The Southwestern Historical Quarterly, Volume 73, July 1969 - April, 1970 Page: 56
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Notes and Documents
September 8, 1900:
An Account by a Mother to Her Daughters
Edited by W. MAURY DARST*
Amid the confusion following the destructive hurricane of Sep-
tember 8, 1900oo, Mrs. John Focke, wife of a prominent Galveston
cotton factor, took time to write to two of her daughters who were
away for the summer in Germany. Profoundly moved by the disaster
which had struck her city, Mrs. Focke intermingled personal accounts
with reports that she heard from her husband and friends. Her two
letters contained information that the two young ladies would want
to know concerning the safety of their family and friends.
Six thousand persons died in the storm's fury. Property loss was
estimated at $25,000,000. Water, electrical, and gas facilities were
destroyed, and the city's transportation services were heavily dam-
aged. A fourteen-foot tide, accompanied by winds up to 1i 20 miles
per hour, swept across the island. In its path more than 2,600 structures
Accurate and sensational accounts both followed the disaster. Books
were published.' A newsreel photographer came to Galveston to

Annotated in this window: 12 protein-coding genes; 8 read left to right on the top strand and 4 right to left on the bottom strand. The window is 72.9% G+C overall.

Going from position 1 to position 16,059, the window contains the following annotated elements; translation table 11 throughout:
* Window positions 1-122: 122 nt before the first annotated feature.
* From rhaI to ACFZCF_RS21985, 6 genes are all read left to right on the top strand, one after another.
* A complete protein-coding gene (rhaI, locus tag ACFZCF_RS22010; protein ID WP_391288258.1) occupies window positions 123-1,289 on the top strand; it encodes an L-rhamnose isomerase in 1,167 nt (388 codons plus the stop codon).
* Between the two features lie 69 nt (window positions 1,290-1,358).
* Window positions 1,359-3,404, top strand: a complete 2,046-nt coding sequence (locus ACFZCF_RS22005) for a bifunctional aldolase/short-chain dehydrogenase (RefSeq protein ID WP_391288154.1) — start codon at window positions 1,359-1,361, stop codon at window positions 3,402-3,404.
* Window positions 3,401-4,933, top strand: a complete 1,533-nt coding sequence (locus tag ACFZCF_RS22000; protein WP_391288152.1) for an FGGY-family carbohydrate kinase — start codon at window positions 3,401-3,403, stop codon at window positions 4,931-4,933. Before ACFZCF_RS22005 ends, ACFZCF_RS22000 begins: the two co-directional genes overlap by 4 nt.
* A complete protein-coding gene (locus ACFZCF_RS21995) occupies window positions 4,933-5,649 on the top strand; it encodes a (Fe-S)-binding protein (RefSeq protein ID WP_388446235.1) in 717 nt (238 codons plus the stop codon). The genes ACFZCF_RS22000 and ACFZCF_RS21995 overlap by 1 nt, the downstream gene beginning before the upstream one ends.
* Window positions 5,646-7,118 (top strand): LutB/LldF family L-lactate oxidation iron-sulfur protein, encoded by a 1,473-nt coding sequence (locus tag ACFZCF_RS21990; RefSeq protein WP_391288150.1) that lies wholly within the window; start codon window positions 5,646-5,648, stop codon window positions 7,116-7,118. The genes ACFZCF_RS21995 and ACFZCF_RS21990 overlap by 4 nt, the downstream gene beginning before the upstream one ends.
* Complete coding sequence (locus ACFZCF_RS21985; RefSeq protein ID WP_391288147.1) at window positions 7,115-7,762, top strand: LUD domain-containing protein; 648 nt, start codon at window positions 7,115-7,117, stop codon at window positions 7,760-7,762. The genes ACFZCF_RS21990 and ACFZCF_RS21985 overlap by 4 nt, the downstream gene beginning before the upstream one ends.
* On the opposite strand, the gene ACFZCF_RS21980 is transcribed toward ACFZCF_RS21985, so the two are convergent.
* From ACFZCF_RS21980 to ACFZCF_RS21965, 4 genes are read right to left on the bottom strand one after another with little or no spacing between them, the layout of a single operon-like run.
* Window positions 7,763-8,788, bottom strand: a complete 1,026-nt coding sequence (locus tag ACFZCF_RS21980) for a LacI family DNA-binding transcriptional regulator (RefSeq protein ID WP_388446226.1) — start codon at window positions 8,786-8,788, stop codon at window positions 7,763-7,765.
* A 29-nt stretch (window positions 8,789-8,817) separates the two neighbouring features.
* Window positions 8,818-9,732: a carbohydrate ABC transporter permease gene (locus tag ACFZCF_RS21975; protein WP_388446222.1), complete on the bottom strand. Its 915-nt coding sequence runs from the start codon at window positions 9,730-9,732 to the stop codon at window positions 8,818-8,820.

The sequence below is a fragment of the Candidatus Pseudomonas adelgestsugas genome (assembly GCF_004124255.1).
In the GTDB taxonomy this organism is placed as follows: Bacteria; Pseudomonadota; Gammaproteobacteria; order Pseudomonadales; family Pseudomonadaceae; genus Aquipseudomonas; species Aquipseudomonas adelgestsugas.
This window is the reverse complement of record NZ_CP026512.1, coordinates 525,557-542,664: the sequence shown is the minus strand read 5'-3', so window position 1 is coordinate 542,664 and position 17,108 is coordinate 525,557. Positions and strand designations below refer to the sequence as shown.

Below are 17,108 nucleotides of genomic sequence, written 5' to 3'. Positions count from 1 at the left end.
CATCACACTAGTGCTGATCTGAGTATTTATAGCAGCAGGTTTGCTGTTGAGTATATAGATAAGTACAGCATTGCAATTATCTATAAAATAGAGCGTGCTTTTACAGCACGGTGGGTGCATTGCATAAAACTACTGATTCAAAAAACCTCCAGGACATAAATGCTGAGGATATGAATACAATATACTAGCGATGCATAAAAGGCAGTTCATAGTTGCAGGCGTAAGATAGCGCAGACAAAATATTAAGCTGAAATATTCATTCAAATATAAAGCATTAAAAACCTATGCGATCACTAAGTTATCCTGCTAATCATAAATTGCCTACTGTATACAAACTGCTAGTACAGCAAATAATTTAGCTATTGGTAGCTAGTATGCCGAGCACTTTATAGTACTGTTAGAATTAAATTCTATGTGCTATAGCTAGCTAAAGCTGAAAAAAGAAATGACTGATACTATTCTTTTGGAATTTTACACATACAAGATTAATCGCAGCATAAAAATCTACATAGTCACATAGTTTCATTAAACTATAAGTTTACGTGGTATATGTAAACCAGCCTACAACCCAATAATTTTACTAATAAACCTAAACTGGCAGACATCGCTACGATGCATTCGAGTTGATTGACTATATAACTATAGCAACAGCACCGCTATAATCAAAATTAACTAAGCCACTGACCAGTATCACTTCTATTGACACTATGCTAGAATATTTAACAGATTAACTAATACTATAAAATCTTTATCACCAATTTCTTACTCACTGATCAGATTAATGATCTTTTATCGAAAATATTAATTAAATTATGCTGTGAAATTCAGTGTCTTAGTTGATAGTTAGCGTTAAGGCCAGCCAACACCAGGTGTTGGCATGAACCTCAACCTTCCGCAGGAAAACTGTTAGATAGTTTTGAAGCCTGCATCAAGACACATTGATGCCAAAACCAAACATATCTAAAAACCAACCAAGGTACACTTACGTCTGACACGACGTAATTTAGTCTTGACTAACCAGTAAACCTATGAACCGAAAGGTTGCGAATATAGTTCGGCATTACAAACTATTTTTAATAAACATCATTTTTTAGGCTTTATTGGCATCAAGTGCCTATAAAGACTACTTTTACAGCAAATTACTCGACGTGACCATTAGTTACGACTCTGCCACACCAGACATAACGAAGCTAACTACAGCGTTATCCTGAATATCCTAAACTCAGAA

record on film the destruction of the fourth largest city in Texas."
Mrs. Focke was aware that her letters would reach her daughters
*W. Maury Darst teaches history at Galveston Community College.
'Clarence Ousley (ed.), Galveston in zgoo (Atlanta, 1goo), 17, 23, 26, 3o.
2Helpful magazine articles are Edwin Muller, "The Galveston Flood," North American
Review, CCXLVI (Winter, 1938), 331-340; Walter Stevens, "The Story of the Galveston
Disaster," Munsey's Magazine, XXIV (December, 1900), 334-352; John Thomason, Jr.,
"Catastrophe in Galveston," American Mercury, XLV (October, 1938), 228-233. Some
slightly sensational books are John Coulter, The Complete Story of the Galveston Horror
(Chicago, 1900); Murat Halstead, Galveston: The Horrors of a Stricken City (Chicago,
1900oo); and Paul Lester, The Great Galveston Disaster (Galveston, 1900oo). The most ac-
curate of the books published following the storm is Ousley's Galveston in goo.
Another reliable work is John Edward Weems, A Weekend in September (New York,
1957). An informative newspaper article appears in the Houston Daily Post, September
'Reference is to Albert E. Smith of the Vitagraph Company, Hollywood, California.
Smith later wrote a book, Two Reels and a Crank (Garden City, New York, 1952), in
which he included a chapter on the Galveston storm.
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Texas State Historical Association. The Southwestern Historical Quarterly, Volume 73, July 1969 - April, 1970, periodical, 1970; Austin, Texas. (https://texashistory.unt.edu/ark:/67531/metapth117147/m1/72/: accessed April 21, 2019), University of North Texas Libraries, The Portal to Texas History, https://texashistory.unt.edu; crediting Texas State Historical Association.